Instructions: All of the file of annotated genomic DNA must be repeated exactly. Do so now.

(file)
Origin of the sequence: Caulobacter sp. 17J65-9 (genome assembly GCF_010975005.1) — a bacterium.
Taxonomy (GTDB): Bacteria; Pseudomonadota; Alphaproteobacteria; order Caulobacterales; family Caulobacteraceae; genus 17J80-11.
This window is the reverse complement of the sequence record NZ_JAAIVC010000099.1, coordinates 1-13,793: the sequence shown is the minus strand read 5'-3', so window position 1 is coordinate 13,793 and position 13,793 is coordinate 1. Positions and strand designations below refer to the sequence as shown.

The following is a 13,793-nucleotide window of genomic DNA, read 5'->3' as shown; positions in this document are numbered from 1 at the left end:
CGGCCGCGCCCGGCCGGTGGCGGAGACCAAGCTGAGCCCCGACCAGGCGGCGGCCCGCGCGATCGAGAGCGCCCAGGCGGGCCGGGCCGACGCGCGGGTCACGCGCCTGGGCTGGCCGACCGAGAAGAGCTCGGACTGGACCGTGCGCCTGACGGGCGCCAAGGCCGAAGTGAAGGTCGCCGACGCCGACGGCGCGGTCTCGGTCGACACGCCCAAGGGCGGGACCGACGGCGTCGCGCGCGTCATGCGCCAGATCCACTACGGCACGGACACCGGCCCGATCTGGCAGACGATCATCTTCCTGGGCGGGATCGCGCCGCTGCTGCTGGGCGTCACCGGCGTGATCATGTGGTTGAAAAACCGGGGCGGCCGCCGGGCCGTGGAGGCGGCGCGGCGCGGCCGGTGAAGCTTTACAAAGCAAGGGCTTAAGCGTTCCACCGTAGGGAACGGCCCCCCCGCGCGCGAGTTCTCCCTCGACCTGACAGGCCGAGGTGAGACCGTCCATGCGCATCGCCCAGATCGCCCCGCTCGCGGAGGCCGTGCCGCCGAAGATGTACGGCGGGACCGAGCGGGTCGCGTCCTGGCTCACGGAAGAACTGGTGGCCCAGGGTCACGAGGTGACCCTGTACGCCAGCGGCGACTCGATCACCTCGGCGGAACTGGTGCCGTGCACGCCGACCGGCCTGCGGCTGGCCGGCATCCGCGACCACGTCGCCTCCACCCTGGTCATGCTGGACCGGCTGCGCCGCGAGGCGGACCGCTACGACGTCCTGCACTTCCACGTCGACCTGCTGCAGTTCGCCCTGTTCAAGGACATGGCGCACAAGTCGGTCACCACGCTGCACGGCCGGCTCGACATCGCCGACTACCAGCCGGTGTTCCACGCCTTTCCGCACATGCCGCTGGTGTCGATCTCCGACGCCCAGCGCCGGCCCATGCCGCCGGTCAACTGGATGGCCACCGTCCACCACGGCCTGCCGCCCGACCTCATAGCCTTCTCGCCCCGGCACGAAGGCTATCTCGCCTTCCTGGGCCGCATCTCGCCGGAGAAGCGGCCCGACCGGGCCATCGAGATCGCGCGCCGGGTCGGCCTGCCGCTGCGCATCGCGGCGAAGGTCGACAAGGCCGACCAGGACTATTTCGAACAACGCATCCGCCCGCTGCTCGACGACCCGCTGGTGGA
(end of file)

Origin of the sequence: Caulobacter sp. 17J65-9 (genome assembly GCF_010975005.1) — a bacterium.
Taxonomy (GTDB): Bacteria; Pseudomonadota; Alphaproteobacteria; order Caulobacterales; family Caulobacteraceae; genus 17J80-11.
This window is the reverse complement of the sequence record NZ_JAAIVC010000099.1, coordinates 1-13,793: the sequence shown is the minus strand read 5'-3', so window position 1 is coordinate 13,793 and position 13,793 is coordinate 1. Positions and strand designations below refer to the sequence as shown.

The following is a 13,793-nucleotide window of genomic DNA, read 5'->3' as shown; positions in this document are numbered from 1 at the left end:
CGGCCGCGCCCGGCCGGTGGCGGAGACCAAGCTGAGCCCCGACCAGGCGGCGGCCCGCGCGATCGAGAGCGCCCAGGCGGGCCGGGCCGACGCGCGGGTCACGCGCCTGGGCTGGCCGACCGAGAAGAGCTCGGACTGGACCGTGCGCCTGACGGGCGCCAAGGCCGAAGTGAAGGTCGCCGACGCCGACGGCGCGGTCTCGGTCGACACGCCCAAGGGCGGGACCGACGGCGTCGCGCGCGTCATGCGCCAGATCCACTACGGCACGGACACCGGCCCGATCTGGCAGACGATCATCTTCCTGGGCGGGATCGCGCCGCTGCTGCTGGGCGTCACCGGCGTGATCATGTGGTTGAAAAACCGGGGCGGCCGCCGGGCCGTGGAGGCGGCGCGGCGCGGCCGGTGAAGCTTTACAAAGCAAGGGCTTAAGCGTTCCACCGTAGGGAACGGCCCCCCCGCGCGCGAGTTCTCCCTCGACCTGACAGGCCGAGGTGAGACCGTCCATGCGCATCGCCCAGATCGCCCCGCTCGCGGAGGCCGTGCCGCCGAAGATGTACGGCGGGACCGAGCGGGTCGCGTCCTGGCTCACGGAAGAACTGGTGGCCCAGGGTCACGAGGTGACCCTGTACGCCAGCGGCGACTCGATCACCTCGGCGGAACTGGTGCCGTGCACGCCGACCGGCCTGCGGCTGGCCGGCATCCGCGACCACGTCGCCTCCACCCTGGTCATGCTGGACCGGCTGCGCCGCGAGGCGGACCGCTACGACGTCCTGCACTTCCACGTCGACCTGCTGCAGTTCGCCCTGTTCAAGGACATGGCGCACAAGTCGGTCACCACGCTGCACGGCCGGCTCGACATCGCCGACTACCAGCCGGTGTTCCACGCCTTTCCGCACATGCCGCTGGTGTCGATCTCCGACGCCCAGCGCCGGCCCATGCCGCCGGTCAACTGGATGGCCACCGTCCACCACGGCCTGCCGCCCGACCTCATAGCCTTCTCGCCCCGGCACGAAGGCTATCTCGCCTTCCTGGGCCGCATCTCGCCGGAGAAGCGGCCCGACCGGGCCATCGAGATCGCGCGCCGGGTCGGCCTGCCGCTGCGCATCGCGGCGAAGGTCGACAAGGCCGACCAGGACTATTTCGAACAACGCATCCGCCCGCTGCTCGACGACCCGCTGGTGGA